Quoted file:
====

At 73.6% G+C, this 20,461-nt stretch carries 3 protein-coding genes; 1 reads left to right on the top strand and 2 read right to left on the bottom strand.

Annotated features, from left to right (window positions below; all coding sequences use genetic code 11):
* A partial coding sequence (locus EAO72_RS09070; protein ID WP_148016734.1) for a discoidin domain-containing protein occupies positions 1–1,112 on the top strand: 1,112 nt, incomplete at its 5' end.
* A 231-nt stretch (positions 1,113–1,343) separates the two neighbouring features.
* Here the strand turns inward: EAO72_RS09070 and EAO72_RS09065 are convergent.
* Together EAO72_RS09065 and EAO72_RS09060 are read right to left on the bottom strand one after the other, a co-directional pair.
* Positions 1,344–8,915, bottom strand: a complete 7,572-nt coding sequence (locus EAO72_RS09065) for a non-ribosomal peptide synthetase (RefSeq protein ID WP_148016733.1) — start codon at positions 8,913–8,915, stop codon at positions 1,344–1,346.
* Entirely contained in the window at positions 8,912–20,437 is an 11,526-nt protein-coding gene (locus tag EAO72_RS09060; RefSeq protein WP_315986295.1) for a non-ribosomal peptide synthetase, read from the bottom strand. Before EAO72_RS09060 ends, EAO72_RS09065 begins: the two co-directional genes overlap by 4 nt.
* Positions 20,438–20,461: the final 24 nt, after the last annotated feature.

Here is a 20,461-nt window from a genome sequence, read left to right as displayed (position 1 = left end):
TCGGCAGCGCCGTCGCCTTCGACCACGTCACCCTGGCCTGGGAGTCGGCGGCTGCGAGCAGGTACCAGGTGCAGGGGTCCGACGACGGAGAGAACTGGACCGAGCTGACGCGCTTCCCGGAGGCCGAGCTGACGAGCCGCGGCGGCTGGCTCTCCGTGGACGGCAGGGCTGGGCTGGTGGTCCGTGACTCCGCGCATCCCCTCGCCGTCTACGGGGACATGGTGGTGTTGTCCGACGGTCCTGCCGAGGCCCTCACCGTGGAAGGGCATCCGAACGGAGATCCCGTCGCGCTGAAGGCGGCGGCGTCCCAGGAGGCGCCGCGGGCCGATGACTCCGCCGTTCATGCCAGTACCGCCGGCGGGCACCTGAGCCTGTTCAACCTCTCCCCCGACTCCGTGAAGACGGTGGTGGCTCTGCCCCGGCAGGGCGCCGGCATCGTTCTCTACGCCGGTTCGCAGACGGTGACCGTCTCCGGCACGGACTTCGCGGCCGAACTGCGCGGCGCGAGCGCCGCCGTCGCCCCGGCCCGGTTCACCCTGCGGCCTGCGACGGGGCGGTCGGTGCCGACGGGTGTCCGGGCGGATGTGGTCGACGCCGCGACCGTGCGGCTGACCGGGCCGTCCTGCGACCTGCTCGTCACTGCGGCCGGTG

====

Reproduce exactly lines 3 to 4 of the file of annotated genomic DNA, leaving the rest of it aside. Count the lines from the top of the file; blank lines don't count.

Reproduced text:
* A partial coding sequence (locus EAO72_RS09070; protein ID WP_148016734.1) for a discoidin domain-containing protein occupies positions 1–1,112 on the top strand: 1,112 nt, incomplete at its 5' end.
* A 231-nt stretch (positions 1,113–1,343) separates the two neighbouring features.